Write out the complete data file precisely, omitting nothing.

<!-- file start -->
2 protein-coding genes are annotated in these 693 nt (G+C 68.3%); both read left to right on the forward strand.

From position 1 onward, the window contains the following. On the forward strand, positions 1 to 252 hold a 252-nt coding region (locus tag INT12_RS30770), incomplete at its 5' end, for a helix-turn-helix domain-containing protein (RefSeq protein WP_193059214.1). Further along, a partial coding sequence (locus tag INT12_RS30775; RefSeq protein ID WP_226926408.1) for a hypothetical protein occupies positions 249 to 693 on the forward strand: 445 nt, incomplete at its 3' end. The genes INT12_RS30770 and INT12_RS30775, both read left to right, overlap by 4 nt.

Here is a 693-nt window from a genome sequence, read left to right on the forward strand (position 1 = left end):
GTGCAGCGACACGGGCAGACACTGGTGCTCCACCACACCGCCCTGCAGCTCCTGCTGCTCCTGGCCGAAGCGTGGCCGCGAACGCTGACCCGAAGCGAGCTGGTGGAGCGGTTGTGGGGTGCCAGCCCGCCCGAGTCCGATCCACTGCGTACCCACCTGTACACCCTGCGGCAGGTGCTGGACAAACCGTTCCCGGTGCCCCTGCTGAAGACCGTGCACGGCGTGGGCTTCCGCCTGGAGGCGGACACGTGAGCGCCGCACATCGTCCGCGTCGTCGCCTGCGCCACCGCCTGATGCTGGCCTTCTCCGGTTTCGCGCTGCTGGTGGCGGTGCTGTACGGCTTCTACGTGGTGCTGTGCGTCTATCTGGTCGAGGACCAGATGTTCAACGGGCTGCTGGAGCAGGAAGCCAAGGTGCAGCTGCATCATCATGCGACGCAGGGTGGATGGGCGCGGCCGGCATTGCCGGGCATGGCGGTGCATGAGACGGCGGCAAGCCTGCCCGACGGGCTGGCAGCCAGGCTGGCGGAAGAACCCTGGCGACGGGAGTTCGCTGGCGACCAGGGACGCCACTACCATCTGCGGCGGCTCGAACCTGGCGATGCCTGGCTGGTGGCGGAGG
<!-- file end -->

2 protein-coding genes are annotated in these 693 nt (G+C 68.3%); both read left to right on the forward strand.

From position 1 onward, the window contains the following. On the forward strand, positions 1 to 252 hold a 252-nt coding region (locus tag INT12_RS30770), incomplete at its 5' end, for a helix-turn-helix domain-containing protein (RefSeq protein WP_193059214.1). Further along, a partial coding sequence (locus tag INT12_RS30775; RefSeq protein ID WP_226926408.1) for a hypothetical protein occupies positions 249 to 693 on the forward strand: 445 nt, incomplete at its 3' end. The genes INT12_RS30770 and INT12_RS30775, both read left to right, overlap by 4 nt.

Here is a 693-nt window from a genome sequence, read left to right on the forward strand (position 1 = left end):
GTGCAGCGACACGGGCAGACACTGGTGCTCCACCACACCGCCCTGCAGCTCCTGCTGCTCCTGGCCGAAGCGTGGCCGCGAACGCTGACCCGAAGCGAGCTGGTGGAGCGGTTGTGGGGTGCCAGCCCGCCCGAGTCCGATCCACTGCGTACCCACCTGTACACCCTGCGGCAGGTGCTGGACAAACCGTTCCCGGTGCCCCTGCTGAAGACCGTGCACGGCGTGGGCTTCCGCCTGGAGGCGGACACGTGAGCGCCGCACATCGTCCGCGTCGTCGCCTGCGCCACCGCCTGATGCTGGCCTTCTCCGGTTTCGCGCTGCTGGTGGCGGTGCTGTACGGCTTCTACGTGGTGCTGTGCGTCTATCTGGTCGAGGACCAGATGTTCAACGGGCTGCTGGAGCAGGAAGCCAAGGTGCAGCTGCATCATCATGCGACGCAGGGTGGATGGGCGCGGCCGGCATTGCCGGGCATGGCGGTGCATGAGACGGCGGCAAGCCTGCCCGACGGGCTGGCAGCCAGGCTGGCGGAAGAACCCTGGCGACGGGAGTTCGCTGGCGACCAGGGACGCCACTACCATCTGCGGCGGCTCGAACCTGGCGATGCCTGGCTGGTGGCGGAGG